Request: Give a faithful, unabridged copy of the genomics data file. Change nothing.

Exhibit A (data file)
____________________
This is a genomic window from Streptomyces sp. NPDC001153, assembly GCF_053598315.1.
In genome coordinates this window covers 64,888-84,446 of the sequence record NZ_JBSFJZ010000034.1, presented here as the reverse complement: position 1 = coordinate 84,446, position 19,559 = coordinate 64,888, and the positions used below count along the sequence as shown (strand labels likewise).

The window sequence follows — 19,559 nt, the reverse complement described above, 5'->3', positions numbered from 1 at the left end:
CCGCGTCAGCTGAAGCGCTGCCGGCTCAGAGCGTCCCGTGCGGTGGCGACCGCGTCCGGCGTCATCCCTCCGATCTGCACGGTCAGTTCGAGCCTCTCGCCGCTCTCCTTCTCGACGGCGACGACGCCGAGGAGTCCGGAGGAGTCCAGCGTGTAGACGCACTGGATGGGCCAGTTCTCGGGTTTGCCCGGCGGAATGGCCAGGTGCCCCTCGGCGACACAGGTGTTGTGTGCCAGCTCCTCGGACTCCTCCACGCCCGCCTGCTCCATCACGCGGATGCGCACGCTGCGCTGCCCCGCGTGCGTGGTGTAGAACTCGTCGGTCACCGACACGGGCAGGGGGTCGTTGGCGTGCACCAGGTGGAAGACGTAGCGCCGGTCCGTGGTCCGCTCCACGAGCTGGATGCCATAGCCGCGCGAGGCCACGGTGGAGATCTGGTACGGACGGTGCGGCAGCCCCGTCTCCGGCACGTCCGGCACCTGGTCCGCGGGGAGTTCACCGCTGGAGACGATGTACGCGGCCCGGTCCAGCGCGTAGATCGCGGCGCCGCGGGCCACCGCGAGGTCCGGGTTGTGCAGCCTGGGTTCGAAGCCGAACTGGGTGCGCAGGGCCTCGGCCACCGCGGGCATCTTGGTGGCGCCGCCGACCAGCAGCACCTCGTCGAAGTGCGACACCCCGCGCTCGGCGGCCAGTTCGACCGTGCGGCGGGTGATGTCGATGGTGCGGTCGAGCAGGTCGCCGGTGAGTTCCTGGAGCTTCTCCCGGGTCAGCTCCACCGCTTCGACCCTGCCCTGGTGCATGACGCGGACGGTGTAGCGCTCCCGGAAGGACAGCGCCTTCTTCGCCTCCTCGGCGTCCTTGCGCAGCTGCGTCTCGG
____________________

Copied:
This is a genomic window from Streptomyces sp. NPDC001153, assembly GCF_053598315.1.
In genome coordinates this window covers 64,888-84,446 of the sequence record NZ_JBSFJZ010000034.1, presented here as the reverse complement: position 1 = coordinate 84,446, position 19,559 = coordinate 64,888, and the positions used below count along the sequence as shown (strand labels likewise).

The window sequence follows — 19,559 nt, the reverse complement described above, 5'->3', positions numbered from 1 at the left end:
CCGCGTCAGCTGAAGCGCTGCCGGCTCAGAGCGTCCCGTGCGGTGGCGACCGCGTCCGGCGTCATCCCTCCGATCTGCACGGTCAGTTCGAGCCTCTCGCCGCTCTCCTTCTCGACGGCGACGACGCCGAGGAGTCCGGAGGAGTCCAGCGTGTAGACGCACTGGATGGGCCAGTTCTCGGGTTTGCCCGGCGGAATGGCCAGGTGCCCCTCGGCGACACAGGTGTTGTGTGCCAGCTCCTCGGACTCCTCCACGCCCGCCTGCTCCATCACGCGGATGCGCACGCTGCGCTGCCCCGCGTGCGTGGTGTAGAACTCGTCGGTCACCGACACGGGCAGGGGGTCGTTGGCGTGCACCAGGTGGAAGACGTAGCGCCGGTCCGTGGTCCGCTCCACGAGCTGGATGCCATAGCCGCGCGAGGCCACGGTGGAGATCTGGTACGGACGGTGCGGCAGCCCCGTCTCCGGCACGTCCGGCACCTGGTCCGCGGGGAGTTCACCGCTGGAGACGATGTACGCGGCCCGGTCCAGCGCGTAGATCGCGGCGCCGCGGGCCACCGCGAGGTCCGGGTTGTGCAGCCTGGGTTCGAAGCCGAACTGGGTGCGCAGGGCCTCGGCCACCGCGGGCATCTTGGTGGCGCCGCCGACCAGCAGCACCTCGTCGAAGTGCGACACCCCGCGCTCGGCGGCCAGTTCGACCGTGCGGCGGGTGATGTCGATGGTGCGGTCGAGCAGGTCGCCGGTGAGTTCCTGGAGCTTCTCCCGGGTCAGCTCCACCGCTTCGACCCTGCCCTGGTGCATGACGCGGACGGTGTAGCGCTCCCGGAAGGACAGCGCCTTCTTCGCCTCCTCGGCGTCCTTGCGCAGCTGCGTCTCGG